“Woodstock was a great phenomenon, that coming together,” Clark said. “I thought it was a glimpse of potential for people.”
‘We were young’
For Conley, getting to the show meant putting his thumb in the air: He hitchhiked from Wise to Woodstock.
That took five car rides — just to get to Interstate 81 at Abingdon, Virginia.
Then Conley and a buddy, Mark, got lucky. They met a man at a gas station.
“And we picked up a ride going to White Lake, New York,” Conley said. “He had a great, big Mercedes-Benz, and he had two kids, age 5 and 4.”
Conley and his friend drove that car for hours at a time and even stayed overnight with the man. The next day, the man’s wife drove the pair to the outskirts of the festival. “She drove us as far as she could get us,” Conley said.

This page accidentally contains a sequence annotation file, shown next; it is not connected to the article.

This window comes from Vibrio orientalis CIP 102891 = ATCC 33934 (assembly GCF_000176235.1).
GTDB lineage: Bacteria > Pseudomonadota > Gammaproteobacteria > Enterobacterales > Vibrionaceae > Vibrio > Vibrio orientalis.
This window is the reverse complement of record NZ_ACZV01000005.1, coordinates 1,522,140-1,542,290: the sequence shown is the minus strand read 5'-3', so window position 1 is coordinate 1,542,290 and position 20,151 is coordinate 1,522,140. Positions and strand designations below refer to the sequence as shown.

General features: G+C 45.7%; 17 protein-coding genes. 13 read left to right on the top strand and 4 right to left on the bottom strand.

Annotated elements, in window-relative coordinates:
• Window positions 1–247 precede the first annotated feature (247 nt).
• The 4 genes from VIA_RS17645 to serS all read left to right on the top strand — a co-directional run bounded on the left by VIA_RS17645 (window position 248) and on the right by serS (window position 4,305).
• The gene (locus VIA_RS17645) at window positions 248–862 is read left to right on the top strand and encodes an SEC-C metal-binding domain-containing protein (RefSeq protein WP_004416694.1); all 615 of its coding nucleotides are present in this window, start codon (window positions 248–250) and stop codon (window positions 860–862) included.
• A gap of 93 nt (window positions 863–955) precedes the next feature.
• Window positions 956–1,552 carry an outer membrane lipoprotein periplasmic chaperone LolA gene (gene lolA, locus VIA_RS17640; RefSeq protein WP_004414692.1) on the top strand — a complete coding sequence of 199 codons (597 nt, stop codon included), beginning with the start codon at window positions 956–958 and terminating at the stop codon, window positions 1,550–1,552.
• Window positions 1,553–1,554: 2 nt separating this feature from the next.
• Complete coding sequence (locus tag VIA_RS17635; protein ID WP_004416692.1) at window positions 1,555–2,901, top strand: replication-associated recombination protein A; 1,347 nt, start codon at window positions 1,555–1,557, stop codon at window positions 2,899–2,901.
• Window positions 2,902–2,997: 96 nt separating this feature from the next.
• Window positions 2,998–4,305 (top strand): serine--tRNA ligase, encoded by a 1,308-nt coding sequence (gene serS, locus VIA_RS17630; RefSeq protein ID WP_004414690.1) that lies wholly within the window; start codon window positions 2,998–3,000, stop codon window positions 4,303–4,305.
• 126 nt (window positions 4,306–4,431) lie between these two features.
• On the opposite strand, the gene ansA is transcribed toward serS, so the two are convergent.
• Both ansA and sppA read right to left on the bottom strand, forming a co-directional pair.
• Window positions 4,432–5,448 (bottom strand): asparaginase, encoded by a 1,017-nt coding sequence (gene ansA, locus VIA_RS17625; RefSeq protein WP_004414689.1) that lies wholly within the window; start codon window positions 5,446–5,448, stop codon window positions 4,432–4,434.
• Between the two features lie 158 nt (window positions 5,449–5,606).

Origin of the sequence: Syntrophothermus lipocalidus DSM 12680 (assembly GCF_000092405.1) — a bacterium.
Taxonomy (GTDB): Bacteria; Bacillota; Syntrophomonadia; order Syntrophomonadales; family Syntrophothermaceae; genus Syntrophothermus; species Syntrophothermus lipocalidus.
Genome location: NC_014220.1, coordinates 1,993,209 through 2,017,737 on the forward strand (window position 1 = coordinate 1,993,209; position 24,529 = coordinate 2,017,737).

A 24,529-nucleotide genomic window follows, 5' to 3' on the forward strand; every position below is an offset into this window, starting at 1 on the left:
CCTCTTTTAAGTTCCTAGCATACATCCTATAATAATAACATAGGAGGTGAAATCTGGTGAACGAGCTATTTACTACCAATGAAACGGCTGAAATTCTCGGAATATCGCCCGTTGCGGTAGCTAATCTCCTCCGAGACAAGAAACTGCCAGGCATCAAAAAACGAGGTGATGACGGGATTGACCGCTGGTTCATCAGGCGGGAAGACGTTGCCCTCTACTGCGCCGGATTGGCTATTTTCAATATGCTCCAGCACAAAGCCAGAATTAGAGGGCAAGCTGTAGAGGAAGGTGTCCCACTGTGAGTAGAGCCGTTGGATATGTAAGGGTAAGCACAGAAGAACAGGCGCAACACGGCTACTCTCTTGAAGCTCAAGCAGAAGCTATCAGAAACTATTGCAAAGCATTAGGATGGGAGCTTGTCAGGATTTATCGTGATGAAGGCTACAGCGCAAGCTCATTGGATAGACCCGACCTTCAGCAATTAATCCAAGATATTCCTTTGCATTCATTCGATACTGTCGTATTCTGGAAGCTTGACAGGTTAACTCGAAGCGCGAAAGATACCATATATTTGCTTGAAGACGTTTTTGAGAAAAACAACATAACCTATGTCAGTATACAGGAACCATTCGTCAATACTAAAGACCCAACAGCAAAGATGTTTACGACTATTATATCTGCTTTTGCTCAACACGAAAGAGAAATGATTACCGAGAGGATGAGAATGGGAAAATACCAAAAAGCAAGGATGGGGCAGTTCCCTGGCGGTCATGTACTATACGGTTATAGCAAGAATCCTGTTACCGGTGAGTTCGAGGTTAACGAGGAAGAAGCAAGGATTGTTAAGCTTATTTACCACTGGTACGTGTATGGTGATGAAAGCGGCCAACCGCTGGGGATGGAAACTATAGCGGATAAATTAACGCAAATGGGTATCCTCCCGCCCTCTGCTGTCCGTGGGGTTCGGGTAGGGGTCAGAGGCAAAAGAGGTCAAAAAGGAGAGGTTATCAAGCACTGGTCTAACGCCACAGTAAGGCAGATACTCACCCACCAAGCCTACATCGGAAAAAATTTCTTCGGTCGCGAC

That’s when Conley encountered Woodstock’s infamous traffic jams.
And so did Clark, who had traveled from her New Jersey home with her 17-year-old brother, Gordon Clark. Finally, unable to move anymore in the traffic jam, Mary Clark parked her car on the side of a road — and started walking with her brother.
“Some people coming out said it was eight miles to the festival,” Clark recalled. “But we were young. Everybody was just walking along.”
‘Fell asleep standing up’
By the time Mary Clark got to Woodstock, the concept of selling tickets was gone. This was now a free-admission event.
And, for her, it was all about seeing that incredible cast of musicians, performing one after another.
Conley recalled Joe Cocker’s performance: “That’s when the place just went nuts. Nobody could have topped that.”
About The Band: “That was the most incredible performance for me,” Conley said.